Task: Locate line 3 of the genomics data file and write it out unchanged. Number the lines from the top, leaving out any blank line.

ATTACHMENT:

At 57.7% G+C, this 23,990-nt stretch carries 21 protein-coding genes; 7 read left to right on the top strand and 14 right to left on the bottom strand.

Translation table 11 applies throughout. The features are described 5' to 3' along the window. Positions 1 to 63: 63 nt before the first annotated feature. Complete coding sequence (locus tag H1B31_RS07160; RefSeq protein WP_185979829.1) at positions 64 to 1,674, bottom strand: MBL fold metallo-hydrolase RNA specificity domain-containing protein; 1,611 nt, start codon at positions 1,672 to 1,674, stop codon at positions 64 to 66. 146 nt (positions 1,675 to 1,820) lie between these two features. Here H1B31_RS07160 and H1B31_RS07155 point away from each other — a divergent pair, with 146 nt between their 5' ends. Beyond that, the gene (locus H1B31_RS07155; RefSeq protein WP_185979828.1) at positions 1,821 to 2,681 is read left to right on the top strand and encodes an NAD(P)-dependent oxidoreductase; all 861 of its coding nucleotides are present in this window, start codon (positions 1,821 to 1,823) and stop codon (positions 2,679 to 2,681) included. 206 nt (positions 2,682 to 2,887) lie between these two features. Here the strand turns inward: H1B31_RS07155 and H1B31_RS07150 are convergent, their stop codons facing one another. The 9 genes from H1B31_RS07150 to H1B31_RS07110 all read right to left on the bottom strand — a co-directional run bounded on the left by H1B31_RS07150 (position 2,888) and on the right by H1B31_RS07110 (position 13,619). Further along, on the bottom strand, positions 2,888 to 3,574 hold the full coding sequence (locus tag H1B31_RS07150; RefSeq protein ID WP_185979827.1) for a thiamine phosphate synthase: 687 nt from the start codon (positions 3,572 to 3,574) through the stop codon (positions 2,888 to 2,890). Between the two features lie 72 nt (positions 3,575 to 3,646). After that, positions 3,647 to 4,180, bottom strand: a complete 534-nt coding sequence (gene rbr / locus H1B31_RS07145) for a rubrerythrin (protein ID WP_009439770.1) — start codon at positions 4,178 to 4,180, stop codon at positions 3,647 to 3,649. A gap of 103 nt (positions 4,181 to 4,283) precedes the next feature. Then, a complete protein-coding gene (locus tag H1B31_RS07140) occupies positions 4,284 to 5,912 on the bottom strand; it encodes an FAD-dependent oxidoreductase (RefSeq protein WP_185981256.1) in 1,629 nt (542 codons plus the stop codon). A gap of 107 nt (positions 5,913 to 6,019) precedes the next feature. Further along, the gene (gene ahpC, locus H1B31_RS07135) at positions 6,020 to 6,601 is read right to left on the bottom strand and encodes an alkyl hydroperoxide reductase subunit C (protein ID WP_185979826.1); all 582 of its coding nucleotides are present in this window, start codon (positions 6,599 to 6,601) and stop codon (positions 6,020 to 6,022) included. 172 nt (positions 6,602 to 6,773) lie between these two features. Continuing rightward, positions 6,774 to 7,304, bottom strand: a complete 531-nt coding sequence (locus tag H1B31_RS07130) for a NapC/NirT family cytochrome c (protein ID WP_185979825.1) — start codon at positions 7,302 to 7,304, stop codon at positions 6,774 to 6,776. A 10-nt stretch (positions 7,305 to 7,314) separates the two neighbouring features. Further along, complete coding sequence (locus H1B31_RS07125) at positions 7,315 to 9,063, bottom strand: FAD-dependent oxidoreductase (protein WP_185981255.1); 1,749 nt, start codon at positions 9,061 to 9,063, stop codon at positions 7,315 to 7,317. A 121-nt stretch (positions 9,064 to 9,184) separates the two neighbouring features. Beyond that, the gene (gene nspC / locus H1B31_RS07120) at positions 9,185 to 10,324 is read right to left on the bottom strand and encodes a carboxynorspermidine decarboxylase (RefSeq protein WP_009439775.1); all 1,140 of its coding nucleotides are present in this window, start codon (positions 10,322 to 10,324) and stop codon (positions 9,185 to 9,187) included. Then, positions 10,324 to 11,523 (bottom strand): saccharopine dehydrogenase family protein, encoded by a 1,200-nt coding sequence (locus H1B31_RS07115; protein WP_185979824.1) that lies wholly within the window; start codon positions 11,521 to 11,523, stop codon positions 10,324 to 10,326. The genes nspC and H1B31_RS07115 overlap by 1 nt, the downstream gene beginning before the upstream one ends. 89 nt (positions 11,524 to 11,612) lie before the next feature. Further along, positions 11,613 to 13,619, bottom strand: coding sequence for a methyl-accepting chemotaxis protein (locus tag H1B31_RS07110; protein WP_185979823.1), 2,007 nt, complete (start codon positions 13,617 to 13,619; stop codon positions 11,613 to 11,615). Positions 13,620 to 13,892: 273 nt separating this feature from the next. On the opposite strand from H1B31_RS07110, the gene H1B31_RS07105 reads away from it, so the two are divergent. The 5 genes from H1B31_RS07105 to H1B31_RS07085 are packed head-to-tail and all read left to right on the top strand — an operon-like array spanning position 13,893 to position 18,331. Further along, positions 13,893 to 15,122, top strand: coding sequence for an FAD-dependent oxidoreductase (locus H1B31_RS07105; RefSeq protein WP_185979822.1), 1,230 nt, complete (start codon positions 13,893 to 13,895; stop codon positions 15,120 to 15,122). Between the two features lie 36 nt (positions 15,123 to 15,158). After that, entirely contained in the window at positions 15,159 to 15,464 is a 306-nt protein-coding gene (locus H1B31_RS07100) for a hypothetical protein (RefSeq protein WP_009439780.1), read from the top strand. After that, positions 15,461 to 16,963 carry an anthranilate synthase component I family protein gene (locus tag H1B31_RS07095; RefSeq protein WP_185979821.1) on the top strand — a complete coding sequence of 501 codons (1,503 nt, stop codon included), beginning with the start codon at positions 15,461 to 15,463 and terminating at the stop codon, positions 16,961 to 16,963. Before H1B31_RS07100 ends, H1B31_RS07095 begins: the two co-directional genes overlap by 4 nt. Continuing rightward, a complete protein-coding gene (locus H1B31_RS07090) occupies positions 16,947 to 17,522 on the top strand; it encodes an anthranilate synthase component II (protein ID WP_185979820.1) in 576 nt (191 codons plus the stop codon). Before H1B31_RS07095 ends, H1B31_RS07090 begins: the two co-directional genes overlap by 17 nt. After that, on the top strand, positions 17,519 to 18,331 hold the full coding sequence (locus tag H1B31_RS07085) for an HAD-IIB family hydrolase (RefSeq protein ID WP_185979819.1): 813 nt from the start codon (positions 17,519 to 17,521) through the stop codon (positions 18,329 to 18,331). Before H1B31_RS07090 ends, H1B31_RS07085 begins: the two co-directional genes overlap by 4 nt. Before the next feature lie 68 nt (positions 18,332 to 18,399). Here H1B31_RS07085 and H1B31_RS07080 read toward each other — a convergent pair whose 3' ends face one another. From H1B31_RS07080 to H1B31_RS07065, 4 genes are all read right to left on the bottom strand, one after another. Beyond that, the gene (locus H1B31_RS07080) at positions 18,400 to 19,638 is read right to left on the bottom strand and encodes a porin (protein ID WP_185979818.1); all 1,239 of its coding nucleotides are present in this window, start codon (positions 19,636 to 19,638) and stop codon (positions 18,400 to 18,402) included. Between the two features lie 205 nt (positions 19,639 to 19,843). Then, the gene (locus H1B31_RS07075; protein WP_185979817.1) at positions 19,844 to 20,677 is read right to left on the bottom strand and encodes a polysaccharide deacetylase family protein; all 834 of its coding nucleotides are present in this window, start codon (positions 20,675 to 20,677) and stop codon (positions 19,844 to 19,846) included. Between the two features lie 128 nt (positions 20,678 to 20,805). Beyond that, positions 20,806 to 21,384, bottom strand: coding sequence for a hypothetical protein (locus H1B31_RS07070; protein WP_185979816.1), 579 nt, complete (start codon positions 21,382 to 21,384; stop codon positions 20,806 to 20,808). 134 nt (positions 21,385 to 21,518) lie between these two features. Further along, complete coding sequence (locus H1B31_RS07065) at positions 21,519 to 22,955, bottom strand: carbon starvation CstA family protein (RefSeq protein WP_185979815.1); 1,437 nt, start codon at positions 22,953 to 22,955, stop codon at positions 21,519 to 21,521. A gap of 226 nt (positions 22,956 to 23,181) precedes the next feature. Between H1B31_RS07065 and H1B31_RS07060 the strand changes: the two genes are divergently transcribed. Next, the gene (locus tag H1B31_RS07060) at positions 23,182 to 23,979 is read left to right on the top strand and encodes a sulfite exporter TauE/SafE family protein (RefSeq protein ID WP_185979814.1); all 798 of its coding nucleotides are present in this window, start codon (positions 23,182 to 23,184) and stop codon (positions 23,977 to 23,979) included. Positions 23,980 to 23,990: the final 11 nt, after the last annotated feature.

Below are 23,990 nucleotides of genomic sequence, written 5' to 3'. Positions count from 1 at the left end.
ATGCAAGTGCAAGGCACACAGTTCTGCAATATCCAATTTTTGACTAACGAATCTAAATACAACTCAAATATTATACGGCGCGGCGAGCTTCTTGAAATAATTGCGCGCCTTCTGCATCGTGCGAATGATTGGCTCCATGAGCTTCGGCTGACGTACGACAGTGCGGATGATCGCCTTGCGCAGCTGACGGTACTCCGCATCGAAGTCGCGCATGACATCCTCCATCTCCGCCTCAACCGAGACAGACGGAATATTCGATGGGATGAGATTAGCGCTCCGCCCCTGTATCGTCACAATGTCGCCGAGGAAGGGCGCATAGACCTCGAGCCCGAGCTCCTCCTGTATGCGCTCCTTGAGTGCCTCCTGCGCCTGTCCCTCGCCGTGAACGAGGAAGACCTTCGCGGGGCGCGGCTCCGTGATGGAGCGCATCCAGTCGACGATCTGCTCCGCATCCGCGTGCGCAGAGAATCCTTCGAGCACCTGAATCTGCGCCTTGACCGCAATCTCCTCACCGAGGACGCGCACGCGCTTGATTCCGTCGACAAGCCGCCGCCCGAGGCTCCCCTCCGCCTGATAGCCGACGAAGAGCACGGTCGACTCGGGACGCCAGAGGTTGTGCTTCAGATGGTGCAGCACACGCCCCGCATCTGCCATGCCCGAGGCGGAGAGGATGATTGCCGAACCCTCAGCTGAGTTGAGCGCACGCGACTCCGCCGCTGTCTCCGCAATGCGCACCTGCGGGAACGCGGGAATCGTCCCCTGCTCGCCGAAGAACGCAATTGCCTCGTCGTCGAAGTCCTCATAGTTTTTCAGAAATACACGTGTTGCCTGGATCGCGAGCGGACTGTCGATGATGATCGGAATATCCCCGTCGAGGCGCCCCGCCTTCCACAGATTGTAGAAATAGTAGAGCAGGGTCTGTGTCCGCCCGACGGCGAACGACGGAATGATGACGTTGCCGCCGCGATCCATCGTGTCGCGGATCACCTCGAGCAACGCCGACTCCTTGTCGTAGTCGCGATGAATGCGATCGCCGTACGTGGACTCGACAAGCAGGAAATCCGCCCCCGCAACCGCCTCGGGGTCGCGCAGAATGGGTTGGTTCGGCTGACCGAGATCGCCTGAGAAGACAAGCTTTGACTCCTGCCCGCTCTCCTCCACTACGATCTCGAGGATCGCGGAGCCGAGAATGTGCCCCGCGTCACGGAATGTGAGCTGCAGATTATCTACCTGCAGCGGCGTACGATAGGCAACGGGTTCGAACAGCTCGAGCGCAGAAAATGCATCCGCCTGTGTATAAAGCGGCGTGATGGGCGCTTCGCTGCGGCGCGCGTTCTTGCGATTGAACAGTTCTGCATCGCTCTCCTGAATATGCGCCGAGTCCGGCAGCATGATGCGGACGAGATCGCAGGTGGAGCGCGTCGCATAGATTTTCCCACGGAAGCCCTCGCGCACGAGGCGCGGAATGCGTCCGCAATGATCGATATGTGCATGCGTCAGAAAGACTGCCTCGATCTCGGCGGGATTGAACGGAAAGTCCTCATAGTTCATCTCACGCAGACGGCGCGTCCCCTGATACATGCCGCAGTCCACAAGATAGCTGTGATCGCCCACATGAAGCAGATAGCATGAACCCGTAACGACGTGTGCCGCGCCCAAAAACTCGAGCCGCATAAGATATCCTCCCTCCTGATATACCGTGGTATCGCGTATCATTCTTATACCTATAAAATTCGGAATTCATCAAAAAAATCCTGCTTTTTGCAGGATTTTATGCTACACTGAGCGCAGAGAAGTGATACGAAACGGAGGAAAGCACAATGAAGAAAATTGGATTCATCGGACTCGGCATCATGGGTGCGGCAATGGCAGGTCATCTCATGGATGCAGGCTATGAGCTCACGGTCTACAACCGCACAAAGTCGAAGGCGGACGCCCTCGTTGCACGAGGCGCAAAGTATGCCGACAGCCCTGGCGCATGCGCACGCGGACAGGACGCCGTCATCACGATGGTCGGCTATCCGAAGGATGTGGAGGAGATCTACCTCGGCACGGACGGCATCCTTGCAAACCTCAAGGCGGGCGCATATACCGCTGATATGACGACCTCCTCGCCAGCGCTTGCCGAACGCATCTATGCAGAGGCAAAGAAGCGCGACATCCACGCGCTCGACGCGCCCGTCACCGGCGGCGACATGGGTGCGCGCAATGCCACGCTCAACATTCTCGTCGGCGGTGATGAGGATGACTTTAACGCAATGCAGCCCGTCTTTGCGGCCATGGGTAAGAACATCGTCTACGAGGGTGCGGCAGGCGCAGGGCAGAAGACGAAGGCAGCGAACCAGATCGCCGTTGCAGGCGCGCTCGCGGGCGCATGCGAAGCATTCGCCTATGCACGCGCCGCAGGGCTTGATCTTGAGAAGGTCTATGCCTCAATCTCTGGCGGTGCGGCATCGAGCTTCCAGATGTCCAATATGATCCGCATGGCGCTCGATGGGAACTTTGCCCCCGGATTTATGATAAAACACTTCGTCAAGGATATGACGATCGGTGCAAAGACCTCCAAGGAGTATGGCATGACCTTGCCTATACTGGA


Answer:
Below are 23,990 nucleotides of genomic sequence, written 5' to 3'. Positions count from 1 at the left end.